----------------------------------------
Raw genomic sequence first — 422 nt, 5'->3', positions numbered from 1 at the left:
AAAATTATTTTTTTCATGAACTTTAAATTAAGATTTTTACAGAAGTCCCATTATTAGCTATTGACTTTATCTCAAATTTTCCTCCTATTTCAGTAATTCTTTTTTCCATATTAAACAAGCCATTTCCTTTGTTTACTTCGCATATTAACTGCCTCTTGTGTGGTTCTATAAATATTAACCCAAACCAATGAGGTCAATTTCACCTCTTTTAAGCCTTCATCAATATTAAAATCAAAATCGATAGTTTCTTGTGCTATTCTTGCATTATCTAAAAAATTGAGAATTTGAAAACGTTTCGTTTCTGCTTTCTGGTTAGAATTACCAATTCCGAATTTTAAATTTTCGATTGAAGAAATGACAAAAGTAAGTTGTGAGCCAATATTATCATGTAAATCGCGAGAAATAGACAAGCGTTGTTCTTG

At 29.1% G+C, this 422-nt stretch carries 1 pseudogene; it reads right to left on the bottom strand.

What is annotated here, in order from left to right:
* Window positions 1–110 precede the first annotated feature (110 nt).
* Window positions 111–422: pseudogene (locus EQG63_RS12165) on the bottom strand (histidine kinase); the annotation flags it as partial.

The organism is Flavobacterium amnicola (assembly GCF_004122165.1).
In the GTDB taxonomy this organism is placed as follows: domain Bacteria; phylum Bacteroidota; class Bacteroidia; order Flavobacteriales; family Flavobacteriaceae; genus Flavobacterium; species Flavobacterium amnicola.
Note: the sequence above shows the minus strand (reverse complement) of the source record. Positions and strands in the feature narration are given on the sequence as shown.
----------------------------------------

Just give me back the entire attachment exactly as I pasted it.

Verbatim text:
Raw genomic sequence first — 422 nt, 5'->3', positions numbered from 1 at the left:
AAAATTATTTTTTTCATGAACTTTAAATTAAGATTTTTACAGAAGTCCCATTATTAGCTATTGACTTTATCTCAAATTTTCCTCCTATTTCAGTAATTCTTTTTTCCATATTAAACAAGCCATTTCCTTTGTTTACTTCGCATATTAACTGCCTCTTGTGTGGTTCTATAAATATTAACCCAAACCAATGAGGTCAATTTCACCTCTTTTAAGCCTTCATCAATATTAAAATCAAAATCGATAGTTTCTTGTGCTATTCTTGCATTATCTAAAAAATTGAGAATTTGAAAACGTTTCGTTTCTGCTTTCTGGTTAGAATTACCAATTCCGAATTTTAAATTTTCGATTGAAGAAATGACAAAAGTAAGTTGTGAGCCAATATTATCATGTAAATCGCGAGAAATAGACAAGCGTTGTTCTTG

At 29.1% G+C, this 422-nt stretch carries 1 pseudogene; it reads right to left on the bottom strand.

What is annotated here, in order from left to right:
* Window positions 1–110 precede the first annotated feature (110 nt).
* Window positions 111–422: pseudogene (locus EQG63_RS12165) on the bottom strand (histidine kinase); the annotation flags it as partial.

The organism is Flavobacterium amnicola (assembly GCF_004122165.1).
In the GTDB taxonomy this organism is placed as follows: domain Bacteria; phylum Bacteroidota; class Bacteroidia; order Flavobacteriales; family Flavobacteriaceae; genus Flavobacterium; species Flavobacterium amnicola.
Note: the sequence above shows the minus strand (reverse complement) of the source record. Positions and strands in the feature narration are given on the sequence as shown.